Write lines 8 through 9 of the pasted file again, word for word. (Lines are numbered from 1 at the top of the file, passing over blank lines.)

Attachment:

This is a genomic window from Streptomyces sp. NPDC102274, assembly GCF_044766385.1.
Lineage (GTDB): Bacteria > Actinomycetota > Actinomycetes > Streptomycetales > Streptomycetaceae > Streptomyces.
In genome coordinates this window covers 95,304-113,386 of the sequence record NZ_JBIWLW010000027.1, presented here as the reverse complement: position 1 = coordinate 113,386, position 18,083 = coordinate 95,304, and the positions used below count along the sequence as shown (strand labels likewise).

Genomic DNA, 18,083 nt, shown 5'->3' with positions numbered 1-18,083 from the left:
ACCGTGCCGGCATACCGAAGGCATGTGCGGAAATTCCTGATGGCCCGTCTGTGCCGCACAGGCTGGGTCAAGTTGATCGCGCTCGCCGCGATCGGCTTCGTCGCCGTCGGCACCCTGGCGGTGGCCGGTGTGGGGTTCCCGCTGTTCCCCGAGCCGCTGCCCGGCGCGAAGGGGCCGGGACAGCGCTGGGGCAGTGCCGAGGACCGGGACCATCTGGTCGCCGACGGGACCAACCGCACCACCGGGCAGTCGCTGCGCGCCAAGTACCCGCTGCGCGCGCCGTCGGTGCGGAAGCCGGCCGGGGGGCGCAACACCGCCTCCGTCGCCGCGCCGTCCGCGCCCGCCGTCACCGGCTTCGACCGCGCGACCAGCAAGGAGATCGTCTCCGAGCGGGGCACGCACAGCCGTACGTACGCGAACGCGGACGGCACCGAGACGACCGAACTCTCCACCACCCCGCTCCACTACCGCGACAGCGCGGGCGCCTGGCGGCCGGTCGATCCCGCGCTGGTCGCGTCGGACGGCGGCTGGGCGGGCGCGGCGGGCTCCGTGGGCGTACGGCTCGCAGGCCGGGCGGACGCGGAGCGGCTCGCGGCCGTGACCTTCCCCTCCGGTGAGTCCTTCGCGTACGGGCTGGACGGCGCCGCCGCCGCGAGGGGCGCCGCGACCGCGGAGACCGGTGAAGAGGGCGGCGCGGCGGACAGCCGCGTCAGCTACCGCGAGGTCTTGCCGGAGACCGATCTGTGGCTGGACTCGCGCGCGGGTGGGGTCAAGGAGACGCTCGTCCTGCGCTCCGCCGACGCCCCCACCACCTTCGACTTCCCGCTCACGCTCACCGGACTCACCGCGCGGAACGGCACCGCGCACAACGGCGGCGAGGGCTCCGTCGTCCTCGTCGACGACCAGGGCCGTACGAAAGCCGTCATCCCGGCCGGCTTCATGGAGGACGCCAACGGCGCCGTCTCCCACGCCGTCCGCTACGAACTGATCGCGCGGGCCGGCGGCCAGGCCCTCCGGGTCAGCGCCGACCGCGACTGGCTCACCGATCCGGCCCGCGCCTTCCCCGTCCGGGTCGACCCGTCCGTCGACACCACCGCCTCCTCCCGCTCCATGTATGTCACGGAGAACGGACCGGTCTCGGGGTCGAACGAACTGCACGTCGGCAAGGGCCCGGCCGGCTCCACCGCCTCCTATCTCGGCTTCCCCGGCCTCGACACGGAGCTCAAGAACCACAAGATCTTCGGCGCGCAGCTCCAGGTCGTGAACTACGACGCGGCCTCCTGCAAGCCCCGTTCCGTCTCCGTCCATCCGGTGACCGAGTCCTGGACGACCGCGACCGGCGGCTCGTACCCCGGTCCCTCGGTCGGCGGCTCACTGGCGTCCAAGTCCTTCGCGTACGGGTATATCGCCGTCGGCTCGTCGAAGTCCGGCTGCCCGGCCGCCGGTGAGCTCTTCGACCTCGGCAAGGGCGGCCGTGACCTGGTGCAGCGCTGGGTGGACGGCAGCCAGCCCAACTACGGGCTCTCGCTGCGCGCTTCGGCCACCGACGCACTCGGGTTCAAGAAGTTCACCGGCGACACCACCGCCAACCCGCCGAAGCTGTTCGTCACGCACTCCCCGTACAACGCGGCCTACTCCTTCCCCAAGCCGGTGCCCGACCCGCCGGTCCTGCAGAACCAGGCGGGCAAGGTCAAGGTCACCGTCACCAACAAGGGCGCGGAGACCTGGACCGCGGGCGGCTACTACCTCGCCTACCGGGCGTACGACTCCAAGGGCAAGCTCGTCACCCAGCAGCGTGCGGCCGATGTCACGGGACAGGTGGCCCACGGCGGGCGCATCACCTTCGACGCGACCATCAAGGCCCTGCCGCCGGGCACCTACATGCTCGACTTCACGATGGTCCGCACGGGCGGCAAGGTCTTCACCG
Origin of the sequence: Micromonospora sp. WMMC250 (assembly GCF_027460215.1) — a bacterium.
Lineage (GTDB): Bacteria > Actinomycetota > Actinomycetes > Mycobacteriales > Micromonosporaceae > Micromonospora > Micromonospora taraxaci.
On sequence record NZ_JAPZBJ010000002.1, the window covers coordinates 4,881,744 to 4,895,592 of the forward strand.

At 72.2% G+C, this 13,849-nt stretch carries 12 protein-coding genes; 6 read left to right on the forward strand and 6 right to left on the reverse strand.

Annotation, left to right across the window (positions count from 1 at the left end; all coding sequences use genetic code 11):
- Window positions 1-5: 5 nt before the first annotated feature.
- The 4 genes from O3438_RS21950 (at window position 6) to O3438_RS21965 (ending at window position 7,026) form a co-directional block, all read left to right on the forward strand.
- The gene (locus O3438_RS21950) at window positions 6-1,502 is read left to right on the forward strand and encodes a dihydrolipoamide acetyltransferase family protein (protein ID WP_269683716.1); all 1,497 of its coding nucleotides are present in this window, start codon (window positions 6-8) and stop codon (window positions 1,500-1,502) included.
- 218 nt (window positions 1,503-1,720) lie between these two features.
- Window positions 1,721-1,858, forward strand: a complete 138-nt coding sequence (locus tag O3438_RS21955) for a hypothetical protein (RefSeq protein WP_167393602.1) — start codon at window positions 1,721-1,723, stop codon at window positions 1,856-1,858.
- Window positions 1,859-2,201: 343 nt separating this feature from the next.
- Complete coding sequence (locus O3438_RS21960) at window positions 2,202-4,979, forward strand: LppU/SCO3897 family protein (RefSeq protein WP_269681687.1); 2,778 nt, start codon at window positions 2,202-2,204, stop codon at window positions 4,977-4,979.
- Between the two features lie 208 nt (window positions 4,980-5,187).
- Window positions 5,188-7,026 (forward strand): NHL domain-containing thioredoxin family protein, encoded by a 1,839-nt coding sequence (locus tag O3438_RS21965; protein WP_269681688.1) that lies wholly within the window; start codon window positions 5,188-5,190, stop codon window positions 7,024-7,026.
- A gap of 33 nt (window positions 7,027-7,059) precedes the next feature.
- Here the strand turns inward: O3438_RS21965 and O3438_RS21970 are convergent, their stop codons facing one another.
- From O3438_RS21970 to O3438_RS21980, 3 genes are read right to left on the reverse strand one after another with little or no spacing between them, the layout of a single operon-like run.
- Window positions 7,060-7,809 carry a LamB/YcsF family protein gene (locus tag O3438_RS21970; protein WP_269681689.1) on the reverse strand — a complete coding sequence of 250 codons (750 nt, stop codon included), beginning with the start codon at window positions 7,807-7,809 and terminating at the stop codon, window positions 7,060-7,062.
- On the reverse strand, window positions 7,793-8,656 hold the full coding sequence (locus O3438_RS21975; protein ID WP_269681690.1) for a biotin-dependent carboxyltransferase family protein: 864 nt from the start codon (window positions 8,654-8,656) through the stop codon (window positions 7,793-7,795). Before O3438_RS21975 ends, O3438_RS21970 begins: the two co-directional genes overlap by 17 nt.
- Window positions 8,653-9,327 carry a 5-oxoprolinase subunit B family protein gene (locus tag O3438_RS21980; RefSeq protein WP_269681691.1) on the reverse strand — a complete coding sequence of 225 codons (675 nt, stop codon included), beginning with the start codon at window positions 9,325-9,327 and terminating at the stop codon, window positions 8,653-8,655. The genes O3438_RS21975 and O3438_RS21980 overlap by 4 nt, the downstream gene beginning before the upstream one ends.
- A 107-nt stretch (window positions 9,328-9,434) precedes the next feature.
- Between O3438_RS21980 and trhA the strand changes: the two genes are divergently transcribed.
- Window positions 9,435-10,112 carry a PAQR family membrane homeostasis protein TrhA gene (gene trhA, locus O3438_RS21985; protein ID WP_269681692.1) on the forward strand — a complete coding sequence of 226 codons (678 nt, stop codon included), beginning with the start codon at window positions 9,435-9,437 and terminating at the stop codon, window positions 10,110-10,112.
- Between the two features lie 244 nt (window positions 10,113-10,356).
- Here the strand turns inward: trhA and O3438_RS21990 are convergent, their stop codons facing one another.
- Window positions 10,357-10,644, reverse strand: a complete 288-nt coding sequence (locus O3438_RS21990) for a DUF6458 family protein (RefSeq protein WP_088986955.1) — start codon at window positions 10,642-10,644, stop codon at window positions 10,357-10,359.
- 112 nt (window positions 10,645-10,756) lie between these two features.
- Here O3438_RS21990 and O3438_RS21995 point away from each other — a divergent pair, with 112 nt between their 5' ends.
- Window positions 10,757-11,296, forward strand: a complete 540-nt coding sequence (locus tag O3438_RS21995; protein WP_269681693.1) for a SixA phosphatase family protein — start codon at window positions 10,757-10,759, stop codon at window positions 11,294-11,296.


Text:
On sequence record NZ_JAPZBJ010000002.1, the window covers coordinates 4,881,744 to 4,895,592 of the forward strand.

At 72.2% G+C, this 13,849-nt stretch carries 12 protein-coding genes; 6 read left to right on the forward strand and 6 right to left on the reverse strand.